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Current Lab Members

Principal Investigator

Arkhat AbzhanovArhat Abzhanov

 

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I am a junior faculty member interested in a variety of topics related to vertebrate craniofacial development, evolution and disease. My research group is using morphometric, molecular, cellular, and developmental genetics methods to study how cranial cells undergo skeletal differentiation, and how cranial skeleton changes in evolution and can be affected by human congenital diseases.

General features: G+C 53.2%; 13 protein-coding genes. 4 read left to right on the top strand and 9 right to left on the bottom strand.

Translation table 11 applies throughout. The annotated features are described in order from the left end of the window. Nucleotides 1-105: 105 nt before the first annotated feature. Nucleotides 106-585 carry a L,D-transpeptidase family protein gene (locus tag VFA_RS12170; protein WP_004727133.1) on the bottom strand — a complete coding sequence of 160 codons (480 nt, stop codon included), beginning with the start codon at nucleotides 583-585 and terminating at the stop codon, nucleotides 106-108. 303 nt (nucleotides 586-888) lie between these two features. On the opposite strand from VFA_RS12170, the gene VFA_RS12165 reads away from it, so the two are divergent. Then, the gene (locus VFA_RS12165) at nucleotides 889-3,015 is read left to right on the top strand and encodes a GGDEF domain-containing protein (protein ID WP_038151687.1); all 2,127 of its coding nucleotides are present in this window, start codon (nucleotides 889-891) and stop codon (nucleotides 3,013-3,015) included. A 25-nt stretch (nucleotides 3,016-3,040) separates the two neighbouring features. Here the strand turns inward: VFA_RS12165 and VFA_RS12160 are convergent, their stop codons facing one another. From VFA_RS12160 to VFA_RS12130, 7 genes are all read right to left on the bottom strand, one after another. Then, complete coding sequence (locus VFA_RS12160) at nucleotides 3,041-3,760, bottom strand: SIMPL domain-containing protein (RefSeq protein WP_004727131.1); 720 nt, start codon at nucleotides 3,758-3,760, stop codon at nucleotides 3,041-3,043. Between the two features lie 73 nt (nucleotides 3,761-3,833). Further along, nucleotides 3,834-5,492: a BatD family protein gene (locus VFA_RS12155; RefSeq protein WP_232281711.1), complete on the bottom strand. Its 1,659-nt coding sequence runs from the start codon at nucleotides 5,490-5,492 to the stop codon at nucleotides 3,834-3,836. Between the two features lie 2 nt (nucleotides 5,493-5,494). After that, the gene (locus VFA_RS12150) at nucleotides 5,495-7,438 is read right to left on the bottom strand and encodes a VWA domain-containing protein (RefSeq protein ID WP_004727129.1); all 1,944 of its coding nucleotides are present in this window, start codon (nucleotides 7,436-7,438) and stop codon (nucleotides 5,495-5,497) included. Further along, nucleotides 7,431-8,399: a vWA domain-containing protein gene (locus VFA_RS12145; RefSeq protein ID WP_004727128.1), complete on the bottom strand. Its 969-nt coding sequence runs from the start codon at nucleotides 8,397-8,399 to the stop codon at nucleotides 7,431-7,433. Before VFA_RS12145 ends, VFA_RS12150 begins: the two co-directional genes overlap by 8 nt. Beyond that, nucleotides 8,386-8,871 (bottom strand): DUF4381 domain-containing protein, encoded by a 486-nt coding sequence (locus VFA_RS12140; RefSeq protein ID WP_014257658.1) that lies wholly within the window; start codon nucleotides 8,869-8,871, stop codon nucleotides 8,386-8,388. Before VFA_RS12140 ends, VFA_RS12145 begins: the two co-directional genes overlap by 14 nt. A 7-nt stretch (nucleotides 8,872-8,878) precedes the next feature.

I received my PhD from Indiana University with Dr. Thomas Kaufman, where I demonstrated specific roles of HOX genes during adult head development of Drosophila melanogaster and studied HOX, segmentation and appendage patterning genes in many other arthropod lineages producing many interesting insights into the evolution of arthropod body plans.  During postdoctoral training at Harvard Medical School with Dr. Clifford Tabin, I focused on craniofacial development in vertebrate animals. My "model" system projects on craniofacial development in mouse and chicken embryos ranged from early patterning and differentiation of cranial neural crest to formation of the cranial dermal bone skeleton. For example, I established roles of several major signaling molecules in cranial skeletal cell differentiation and morphogenesis both in vitro and in vivo, results illustrated in “Developmental Biology” textbook by Dr. Scott Gilbert (Swarthmore College).  I also investigated genetic mechanisms responsible for the variation in beak shapes of Darwin’s Finches, a classical example of adaptive radiation. “Candidate genes” and microarray approaches combined with functional tests revealed roles for specific genes in beak morphological evolution. My publications on Darwin’s Finches were included in the "Top Ten Breakthroughs of 2006" by Science magazine and declared as one of the “15 Evolutionary Gems” of the last decade by journal Nature in 2010. More recently, my group uncovered the role of heterochrony (change in timing of developmental events) in the large-scale evolution of avian skulls from their dinosaur reptilian ancestors.  The most significant results from my publications on mechanisms of craniofacial development and evolution have been featured in multiple college-level textbooks, and in many scientific and popular TV and newspaper media around the world.